The spiritual environment in which he grew up is such a far cry from the cultural milieu in Tasmania today. According to the 2016 Census, we are the most irreligious state in Australia with 38% of people claiming to have no religion. The increasing momentum of change in people’s spiritual outlook affects us all. We live in a very secular environment. It is becoming harder for many to believe, and they are walking away from a religious way of life.

In such an environment it is very hard for a young person to stay close to God. It is difficult for young people to embrace a full Catholic sacramental life. It is very difficult for a young person to be attracted to priesthood or religious life.
Fidelis knows that he comes here to bring the rich spiritual heritage which has shaped him to us in Tasmania. He comes among us as a young priest of deep personal faith. He has a tangible love of God. He is a man of prayer and piety who longs to be holy. This is his gift to us. This is the contribution he will bring to his ministry as priest in Tasmania. I pray that this flame of faith will not diminish in him, but in fact inflame the hearts of many that he serves as a priest.

These thoughts can provide a context to consider the Gospel given to us today. The Lord asks the question of us as he asks of his disciples: “Who do you say I am?”

I am sure we would answer as Peter answered: “You are the Christ.” We would answer from the basis of our own faith conviction. Jesus is the Incarnate Son of God, as we profess in the Creed. We would draw on our personal experience of living the life of faith. We would be aware of the support and comfort our faith brings. We would know that our Catholic faith has provided a sure and reliable guide to our life.

What follows in the Gospel is also important to note. Jesus goes on to speak about his coming death. Peter is alarmed: Don’t talk of dark things to happen. We want the assurance that all will be well for our future.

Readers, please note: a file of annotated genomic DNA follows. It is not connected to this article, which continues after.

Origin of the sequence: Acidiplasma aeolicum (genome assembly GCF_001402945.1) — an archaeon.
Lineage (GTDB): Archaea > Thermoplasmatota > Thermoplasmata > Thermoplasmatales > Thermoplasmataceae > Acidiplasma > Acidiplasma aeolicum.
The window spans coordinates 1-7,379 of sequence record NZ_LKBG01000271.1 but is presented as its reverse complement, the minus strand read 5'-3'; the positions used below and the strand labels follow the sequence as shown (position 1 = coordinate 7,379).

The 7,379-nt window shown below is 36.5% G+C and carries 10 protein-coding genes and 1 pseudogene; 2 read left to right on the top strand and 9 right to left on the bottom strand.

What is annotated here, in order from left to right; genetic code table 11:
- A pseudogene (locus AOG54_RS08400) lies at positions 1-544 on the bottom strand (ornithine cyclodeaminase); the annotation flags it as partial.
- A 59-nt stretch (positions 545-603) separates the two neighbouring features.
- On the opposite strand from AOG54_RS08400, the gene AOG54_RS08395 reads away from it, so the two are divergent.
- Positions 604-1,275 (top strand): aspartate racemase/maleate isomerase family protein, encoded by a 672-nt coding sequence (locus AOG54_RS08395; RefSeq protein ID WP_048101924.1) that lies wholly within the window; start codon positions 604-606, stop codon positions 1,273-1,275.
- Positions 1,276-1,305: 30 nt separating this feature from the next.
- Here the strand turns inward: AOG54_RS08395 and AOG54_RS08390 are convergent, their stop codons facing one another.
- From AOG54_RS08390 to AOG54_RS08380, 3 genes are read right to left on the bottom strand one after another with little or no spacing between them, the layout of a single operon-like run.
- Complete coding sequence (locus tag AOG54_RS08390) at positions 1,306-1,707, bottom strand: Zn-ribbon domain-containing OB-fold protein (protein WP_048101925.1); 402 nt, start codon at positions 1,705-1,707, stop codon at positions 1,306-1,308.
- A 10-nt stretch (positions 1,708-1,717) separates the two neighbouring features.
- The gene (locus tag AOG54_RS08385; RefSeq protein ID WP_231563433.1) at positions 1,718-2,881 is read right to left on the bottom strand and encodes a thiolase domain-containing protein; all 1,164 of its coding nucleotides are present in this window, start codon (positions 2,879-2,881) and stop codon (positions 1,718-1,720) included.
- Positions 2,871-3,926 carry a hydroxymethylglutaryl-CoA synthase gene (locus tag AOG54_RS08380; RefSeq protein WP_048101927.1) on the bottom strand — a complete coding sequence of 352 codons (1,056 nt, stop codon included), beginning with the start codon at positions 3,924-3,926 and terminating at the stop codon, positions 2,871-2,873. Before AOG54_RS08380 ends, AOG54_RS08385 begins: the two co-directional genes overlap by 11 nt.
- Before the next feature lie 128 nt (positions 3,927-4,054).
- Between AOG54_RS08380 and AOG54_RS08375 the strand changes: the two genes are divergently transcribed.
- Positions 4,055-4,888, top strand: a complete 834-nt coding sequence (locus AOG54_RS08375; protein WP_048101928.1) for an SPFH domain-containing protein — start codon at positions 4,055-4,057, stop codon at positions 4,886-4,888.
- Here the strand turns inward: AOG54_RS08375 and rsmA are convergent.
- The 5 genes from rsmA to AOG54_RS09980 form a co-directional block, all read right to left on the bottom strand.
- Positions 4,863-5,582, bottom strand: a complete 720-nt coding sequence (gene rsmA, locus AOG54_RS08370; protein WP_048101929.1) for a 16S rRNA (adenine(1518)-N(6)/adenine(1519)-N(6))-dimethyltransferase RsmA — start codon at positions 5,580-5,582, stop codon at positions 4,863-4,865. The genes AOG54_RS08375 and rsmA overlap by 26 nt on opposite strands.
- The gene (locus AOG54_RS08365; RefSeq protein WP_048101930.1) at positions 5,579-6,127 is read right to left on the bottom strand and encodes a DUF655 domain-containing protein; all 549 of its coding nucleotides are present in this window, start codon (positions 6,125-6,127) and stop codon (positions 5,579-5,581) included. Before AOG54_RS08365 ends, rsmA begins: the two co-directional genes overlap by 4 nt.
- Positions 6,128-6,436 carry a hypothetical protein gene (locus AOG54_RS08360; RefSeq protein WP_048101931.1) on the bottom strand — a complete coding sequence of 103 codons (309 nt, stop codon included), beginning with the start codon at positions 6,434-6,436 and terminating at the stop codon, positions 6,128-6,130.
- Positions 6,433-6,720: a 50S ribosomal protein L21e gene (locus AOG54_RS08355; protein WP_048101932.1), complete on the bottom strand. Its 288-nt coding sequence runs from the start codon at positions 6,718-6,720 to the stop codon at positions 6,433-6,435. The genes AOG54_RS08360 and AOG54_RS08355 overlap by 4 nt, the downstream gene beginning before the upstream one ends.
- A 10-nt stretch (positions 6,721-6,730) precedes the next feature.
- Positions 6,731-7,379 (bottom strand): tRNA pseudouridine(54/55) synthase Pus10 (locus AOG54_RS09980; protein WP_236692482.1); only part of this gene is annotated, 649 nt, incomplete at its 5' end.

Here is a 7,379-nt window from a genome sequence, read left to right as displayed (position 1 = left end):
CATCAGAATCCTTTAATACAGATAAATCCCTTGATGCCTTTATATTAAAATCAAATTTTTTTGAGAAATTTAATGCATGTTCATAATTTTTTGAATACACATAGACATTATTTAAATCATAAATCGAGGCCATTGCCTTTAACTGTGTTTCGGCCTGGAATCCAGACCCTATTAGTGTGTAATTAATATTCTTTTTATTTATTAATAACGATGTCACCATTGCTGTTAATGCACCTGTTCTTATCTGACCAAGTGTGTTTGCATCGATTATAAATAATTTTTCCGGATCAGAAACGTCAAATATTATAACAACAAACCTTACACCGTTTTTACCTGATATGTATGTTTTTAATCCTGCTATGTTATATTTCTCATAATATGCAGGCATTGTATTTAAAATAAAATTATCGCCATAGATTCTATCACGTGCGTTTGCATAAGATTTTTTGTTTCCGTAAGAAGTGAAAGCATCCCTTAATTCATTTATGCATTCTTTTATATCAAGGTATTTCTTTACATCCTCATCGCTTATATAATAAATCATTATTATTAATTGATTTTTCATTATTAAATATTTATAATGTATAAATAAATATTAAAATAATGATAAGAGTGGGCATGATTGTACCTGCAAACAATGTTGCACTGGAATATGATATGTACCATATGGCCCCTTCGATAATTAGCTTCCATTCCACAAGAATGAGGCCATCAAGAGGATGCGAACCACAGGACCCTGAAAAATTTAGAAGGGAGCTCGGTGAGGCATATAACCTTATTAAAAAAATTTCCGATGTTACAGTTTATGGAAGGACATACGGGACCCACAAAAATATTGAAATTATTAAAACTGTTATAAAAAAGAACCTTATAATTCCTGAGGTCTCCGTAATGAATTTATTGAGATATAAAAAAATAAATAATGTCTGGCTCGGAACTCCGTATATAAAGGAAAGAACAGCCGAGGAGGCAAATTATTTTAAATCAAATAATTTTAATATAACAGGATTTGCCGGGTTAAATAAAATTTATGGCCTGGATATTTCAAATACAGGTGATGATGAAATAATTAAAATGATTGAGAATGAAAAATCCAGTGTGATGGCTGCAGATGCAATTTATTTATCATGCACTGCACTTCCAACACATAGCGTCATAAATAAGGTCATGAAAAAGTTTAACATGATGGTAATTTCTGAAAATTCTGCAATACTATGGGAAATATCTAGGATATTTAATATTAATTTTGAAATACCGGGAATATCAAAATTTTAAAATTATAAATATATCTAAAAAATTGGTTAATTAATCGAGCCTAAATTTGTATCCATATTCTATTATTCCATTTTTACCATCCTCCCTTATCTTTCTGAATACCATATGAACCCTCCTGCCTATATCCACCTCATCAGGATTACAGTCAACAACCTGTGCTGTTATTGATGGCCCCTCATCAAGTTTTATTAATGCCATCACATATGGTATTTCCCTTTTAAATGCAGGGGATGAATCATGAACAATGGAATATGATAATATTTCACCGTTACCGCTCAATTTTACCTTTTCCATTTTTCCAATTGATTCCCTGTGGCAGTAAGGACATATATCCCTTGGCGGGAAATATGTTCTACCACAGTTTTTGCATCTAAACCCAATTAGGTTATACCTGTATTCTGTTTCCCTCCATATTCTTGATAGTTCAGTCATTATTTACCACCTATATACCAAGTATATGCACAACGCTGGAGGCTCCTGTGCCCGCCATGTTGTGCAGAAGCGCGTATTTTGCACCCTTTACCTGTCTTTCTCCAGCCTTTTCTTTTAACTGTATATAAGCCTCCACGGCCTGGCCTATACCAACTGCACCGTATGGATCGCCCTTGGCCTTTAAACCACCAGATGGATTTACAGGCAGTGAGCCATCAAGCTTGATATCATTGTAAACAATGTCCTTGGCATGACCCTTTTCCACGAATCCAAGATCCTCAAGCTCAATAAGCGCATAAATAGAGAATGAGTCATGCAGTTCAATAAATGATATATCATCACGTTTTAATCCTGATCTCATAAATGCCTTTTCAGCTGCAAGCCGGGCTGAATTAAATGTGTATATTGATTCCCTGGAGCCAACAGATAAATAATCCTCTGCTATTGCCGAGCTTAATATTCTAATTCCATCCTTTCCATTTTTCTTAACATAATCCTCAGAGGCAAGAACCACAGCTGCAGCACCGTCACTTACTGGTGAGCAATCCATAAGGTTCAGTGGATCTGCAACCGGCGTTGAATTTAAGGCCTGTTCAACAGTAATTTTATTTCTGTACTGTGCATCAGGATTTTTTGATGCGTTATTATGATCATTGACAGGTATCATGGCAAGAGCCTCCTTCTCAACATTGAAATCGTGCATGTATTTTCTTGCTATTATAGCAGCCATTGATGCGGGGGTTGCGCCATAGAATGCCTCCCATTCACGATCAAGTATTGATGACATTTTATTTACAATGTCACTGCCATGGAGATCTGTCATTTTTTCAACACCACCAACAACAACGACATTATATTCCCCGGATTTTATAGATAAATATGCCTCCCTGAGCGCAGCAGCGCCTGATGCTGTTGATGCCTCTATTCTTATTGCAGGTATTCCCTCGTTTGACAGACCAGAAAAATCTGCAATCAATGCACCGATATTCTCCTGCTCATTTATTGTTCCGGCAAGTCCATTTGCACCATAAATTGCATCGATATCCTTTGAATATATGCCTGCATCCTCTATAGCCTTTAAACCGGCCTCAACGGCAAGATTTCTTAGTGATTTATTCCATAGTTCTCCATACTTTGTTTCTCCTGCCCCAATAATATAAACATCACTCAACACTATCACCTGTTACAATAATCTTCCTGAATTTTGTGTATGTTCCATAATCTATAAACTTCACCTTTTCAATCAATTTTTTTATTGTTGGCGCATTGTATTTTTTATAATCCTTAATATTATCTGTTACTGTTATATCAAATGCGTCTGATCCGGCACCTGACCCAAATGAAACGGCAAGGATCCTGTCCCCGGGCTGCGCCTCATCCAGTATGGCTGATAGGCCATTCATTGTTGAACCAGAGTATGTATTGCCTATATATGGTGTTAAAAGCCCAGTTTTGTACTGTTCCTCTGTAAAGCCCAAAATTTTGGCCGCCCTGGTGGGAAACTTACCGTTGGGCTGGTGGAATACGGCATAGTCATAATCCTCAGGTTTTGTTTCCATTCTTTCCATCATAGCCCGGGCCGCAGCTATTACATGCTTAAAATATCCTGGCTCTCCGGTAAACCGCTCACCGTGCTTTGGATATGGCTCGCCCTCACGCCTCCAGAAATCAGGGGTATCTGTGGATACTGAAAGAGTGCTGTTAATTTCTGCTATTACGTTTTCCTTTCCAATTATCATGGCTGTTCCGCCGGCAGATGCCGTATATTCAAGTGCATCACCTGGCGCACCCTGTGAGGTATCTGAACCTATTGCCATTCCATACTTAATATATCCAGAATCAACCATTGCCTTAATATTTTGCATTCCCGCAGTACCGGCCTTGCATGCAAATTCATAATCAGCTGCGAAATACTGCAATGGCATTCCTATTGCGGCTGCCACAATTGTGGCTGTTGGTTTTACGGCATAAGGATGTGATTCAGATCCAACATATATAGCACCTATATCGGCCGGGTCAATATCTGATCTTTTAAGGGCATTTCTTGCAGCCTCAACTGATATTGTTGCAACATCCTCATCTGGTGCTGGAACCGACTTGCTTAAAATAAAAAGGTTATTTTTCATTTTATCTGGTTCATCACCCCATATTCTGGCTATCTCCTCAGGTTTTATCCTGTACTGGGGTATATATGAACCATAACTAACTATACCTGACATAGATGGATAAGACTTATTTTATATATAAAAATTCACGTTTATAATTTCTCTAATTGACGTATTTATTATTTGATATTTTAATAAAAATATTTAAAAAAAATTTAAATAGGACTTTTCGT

The Lord has to provide a vital reality check. Things are not going to be easy and we won’t experience plain sailing. He brings the point home forcibly: “If anyone wants to be a follower of mine, let him renounce himself and take up his cross and follow me.” The path of discipleship will not be an easy one.

Right now it is very challenging to be a faithful Catholic. Scandal has scarred the Church to the highest level. There is trenchant criticism of leadership in the Church. There have been public manifestations of the sins and crimes of priests and religious.

It is not easy to be known as a Catholic at this time.
But the Lord says to each of us: “Who do you say I am?” We answer, and in answering we say: I will be faithful to you, my Lord, even in this time of darkness.

Fidelis offered his life to Christ on Friday night. He gave himself up to be a priest. He wants to be a holy priest. He is willing to devote his life to the service of this Catholic community on the other side of the world to his native country. He comes to a culture so different to his own. He does so because he knows Christ. He loves Christ. He wants to give his all for Christ.

Let us be encouraged by the example of Fidelis Udousoro. Let us go forward as Christians, as Catholics, and give ourselves to following and serving Christ.     

Archbishop Julian Porteous
Sunday, September 16, 2018